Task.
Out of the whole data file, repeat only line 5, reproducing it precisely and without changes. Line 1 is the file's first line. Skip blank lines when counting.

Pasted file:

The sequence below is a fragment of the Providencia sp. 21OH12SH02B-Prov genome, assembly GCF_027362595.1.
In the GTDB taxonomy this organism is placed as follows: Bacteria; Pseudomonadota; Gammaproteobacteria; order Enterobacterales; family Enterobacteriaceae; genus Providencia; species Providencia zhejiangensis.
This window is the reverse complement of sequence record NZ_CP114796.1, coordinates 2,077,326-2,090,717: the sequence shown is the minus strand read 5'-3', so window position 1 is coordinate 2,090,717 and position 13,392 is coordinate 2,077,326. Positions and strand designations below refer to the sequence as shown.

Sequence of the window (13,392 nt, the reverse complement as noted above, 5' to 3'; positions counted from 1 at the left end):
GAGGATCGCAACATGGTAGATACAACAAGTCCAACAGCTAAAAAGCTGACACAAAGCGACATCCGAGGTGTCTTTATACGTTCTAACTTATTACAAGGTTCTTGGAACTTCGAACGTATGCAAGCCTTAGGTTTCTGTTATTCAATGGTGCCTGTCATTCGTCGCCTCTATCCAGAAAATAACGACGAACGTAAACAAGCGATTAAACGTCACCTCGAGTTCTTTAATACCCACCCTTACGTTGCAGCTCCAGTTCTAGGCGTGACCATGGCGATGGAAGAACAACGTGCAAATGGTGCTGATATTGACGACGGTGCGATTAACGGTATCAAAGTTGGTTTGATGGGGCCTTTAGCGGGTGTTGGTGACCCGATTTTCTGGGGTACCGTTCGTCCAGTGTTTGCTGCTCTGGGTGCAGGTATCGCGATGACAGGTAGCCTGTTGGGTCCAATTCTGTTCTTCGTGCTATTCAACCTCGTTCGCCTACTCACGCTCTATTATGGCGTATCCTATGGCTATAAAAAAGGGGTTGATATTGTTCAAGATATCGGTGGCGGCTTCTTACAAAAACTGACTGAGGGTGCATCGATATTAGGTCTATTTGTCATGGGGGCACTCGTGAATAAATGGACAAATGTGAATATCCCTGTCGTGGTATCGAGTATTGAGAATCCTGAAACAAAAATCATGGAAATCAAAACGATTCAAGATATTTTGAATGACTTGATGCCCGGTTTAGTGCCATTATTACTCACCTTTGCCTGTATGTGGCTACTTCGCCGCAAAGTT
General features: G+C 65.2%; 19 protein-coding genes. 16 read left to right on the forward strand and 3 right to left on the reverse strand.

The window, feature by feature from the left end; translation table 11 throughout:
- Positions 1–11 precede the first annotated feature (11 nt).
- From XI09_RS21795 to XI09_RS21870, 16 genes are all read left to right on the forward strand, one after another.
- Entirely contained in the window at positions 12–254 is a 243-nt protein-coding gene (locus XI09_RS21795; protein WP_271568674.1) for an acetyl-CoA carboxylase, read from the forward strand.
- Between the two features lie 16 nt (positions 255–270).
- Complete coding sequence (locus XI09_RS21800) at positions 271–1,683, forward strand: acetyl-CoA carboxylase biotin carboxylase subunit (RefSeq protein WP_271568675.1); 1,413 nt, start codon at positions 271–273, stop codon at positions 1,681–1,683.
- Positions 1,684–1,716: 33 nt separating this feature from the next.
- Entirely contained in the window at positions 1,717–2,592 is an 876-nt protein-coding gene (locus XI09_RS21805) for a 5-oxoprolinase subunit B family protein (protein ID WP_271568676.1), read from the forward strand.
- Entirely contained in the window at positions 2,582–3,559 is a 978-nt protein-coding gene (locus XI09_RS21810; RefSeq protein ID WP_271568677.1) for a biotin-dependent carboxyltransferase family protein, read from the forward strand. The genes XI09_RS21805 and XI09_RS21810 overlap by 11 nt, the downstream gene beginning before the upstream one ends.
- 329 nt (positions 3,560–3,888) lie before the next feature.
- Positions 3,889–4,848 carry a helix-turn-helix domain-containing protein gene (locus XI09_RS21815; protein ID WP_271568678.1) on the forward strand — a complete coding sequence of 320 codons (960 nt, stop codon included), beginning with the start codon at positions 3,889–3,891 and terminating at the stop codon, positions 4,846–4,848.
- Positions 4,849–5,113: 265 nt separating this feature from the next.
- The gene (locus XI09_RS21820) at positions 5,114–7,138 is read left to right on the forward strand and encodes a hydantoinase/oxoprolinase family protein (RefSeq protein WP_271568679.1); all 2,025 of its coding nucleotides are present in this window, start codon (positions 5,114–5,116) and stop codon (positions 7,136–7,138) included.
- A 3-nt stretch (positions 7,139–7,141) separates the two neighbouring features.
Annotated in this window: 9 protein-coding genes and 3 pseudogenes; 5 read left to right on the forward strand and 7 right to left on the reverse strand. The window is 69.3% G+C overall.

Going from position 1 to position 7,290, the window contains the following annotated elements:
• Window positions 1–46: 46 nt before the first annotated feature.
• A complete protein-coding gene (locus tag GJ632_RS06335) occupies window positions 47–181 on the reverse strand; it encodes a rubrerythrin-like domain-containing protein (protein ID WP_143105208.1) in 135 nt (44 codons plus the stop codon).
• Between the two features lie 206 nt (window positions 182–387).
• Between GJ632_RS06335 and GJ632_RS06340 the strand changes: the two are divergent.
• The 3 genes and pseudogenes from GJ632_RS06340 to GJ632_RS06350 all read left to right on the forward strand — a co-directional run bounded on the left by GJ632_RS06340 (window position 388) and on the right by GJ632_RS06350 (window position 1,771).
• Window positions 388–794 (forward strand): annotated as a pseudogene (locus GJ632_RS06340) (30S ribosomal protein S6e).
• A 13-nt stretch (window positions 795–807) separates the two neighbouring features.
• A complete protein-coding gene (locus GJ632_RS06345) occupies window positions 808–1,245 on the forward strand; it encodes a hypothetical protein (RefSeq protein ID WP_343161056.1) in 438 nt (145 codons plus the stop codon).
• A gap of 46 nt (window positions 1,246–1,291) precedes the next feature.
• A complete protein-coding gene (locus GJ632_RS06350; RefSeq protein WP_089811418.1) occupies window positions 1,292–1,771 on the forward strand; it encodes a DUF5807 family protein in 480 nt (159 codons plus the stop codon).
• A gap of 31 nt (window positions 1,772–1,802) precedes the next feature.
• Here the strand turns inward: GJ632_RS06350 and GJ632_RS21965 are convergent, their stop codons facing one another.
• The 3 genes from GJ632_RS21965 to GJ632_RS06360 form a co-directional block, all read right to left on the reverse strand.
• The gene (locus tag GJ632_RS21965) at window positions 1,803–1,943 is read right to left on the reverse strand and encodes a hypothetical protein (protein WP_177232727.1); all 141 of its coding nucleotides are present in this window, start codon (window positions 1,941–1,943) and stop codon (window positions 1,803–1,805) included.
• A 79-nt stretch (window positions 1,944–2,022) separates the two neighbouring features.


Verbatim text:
GAGGATCGCAACATGGTAGATACAACAAGTCCAACAGCTAAAAAGCTGACACAAAGCGACATCCGAGGTGTCTTTATACGTTCTAACTTATTACAAGGTTCTTGGAACTTCGAACGTATGCAAGCCTTAGGTTTCTGTTATTCAATGGTGCCTGTCATTCGTCGCCTCTATCCAGAAAATAACGACGAACGTAAACAAGCGATTAAACGTCACCTCGAGTTCTTTAATACCCACCCTTACGTTGCAGCTCCAGTTCTAGGCGTGACCATGGCGATGGAAGAACAACGTGCAAATGGTGCTGATATTGACGACGGTGCGATTAACGGTATCAAAGTTGGTTTGATGGGGCCTTTAGCGGGTGTTGGTGACCCGATTTTCTGGGGTACCGTTCGTCCAGTGTTTGCTGCTCTGGGTGCAGGTATCGCGATGACAGGTAGCCTGTTGGGTCCAATTCTGTTCTTCGTGCTATTCAACCTCGTTCGCCTACTCACGCTCTATTATGGCGTATCCTATGGCTATAAAAAAGGGGTTGATATTGTTCAAGATATCGGTGGCGGCTTCTTACAAAAACTGACTGAGGGTGCATCGATATTAGGTCTATTTGTCATGGGGGCACTCGTGAATAAATGGACAAATGTGAATATCCCTGTCGTGGTATCGAGTATTGAGAATCCTGAAACAAAAATCATGGAAATCAAAACGATTCAAGATATTTTGAATGACTTGATGCCCGGTTTAGTGCCATTATTACTCACCTTTGCCTGTATGTGGCTACTTCGCCGCAAAGTT